In a review by Alex Dodd in Art South Africa Autumn 2011 of Brett Murray’s Hail to the Thief at Goodman Gallery Cape Town, he is quoted saying in response to the idea that he runs the risk of tainting people outside the ‘thievery Corporation’: “Don’t shoot the messenger. The message that I am trying to convey is that the powers that be are pissing on the graves Of everyone who struggled, everyone who died for the struggle. They are tainting their reputations, their senses of who they were. What they did. How they did… I am saying this is the knock on effect of corruption – every cent you steal, you’re pissing on the graves of The heroes.”
I sent Zanele Muholi an SMS today, perhaps she didn’t get it. Perhaps she found it insensitive. I would have. I wouldn’t have responded either. Zanele is a photographer who has been photographing gays and lesbians and who in her own words (New Yorker) has embarked “on a journey of visual activism to insure that there is black queer visibility.”
I asked her today (22 May) via sms if she’d like to comment on the national reaction to Brett Murray’s painting of Zuma, The Spear. Perhaps in relation to her theft, I said.
Actually, what a cheek, this woman is a victim of what could be a targeted attack last month, in which her hard drives were stolen. Hard drives containing all her work over the last 5 years, reports the New Yorker. Work that has sensitively portrayed people who are under constant threat of attack or corrective rape as it is known, and marginalization.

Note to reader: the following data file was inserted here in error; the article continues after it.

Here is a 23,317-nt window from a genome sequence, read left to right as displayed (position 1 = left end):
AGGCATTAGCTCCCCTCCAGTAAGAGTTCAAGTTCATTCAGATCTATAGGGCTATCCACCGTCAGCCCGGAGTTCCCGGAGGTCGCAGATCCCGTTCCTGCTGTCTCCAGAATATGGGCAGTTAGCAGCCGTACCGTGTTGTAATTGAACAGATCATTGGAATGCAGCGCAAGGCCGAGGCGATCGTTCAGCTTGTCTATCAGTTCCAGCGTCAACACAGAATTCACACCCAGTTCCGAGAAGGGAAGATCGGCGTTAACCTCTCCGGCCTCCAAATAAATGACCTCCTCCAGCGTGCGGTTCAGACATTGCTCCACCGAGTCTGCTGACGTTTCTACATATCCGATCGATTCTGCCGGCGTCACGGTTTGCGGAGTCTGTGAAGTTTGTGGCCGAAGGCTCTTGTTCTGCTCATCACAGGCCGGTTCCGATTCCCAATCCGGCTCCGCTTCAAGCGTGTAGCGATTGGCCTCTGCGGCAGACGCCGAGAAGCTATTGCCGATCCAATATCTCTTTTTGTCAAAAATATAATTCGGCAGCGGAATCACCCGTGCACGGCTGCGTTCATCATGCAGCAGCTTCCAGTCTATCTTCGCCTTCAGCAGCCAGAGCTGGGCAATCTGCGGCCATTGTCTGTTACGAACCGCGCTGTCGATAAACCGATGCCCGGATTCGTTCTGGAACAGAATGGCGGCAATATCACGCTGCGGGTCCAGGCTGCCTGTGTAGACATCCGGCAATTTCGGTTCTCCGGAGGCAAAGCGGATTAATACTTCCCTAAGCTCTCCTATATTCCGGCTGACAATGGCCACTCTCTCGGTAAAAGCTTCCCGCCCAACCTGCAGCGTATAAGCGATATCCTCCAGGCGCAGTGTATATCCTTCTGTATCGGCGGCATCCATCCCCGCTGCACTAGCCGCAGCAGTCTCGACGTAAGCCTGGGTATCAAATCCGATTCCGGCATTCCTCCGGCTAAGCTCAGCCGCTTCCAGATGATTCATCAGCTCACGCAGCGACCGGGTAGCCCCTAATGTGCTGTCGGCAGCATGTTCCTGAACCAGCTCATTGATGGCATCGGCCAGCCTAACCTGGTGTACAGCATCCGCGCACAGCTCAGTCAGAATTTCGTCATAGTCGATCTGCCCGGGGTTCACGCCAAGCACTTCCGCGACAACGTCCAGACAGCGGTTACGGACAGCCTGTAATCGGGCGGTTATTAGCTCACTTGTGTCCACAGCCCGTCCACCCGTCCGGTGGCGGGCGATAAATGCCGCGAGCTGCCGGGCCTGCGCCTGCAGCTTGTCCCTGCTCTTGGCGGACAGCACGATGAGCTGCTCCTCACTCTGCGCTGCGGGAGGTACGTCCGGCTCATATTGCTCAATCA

Instead of writing a story about Zanele’s own experience, I’ve asked her to comment on someone else’s work.
I wouldn’t have responded to an sms request like mine either.
Brett Murray who isn’t speaking to the press on record, earlier today sent me these images of a sculpture he made in 1990/1991. He wants his explanation of ‘The Voortrekker’ – an attack on Afrikaner patriarchy – to be made public. This work speaks, I believe, for itself with regards to Brett’s intentions and to the fact that we have come full circle politically. Here is his explanation:
“The title is Voortrekker. It is an obvious play on words. A direct translation is Front Puller. The implied vernacular translation to English would be Wanker. The intended visual metaphor presented is being one of self satisfaction and self indulgence, with the protection of a gun. In this case the attack was on the Afrikaaner patriarchy of the time. The point being, I use the image of an ape indiscriminately and apply it when and where I see fit and this is not determined by race. I have used animals as signifiers of metaphorical meaning for quite some time. The earliest, in this volumetric form , are the works attacking the patriarchy of the predominantly Afrikaaner state of the Apartheid regime which formed part of my Masters dissertation.
Pre- 1994 I have used pigs, snakes, monkeys, donkeys, elephants, rats, teddy bears,dogs, sheep, rhino, various buck, cheatas and zebras.etc
Post 1994 I have used monkeys, pigs, dogs, lions and eagles etc
The size is approx 900mm tall and approx 700 deep and 700 mm wide.”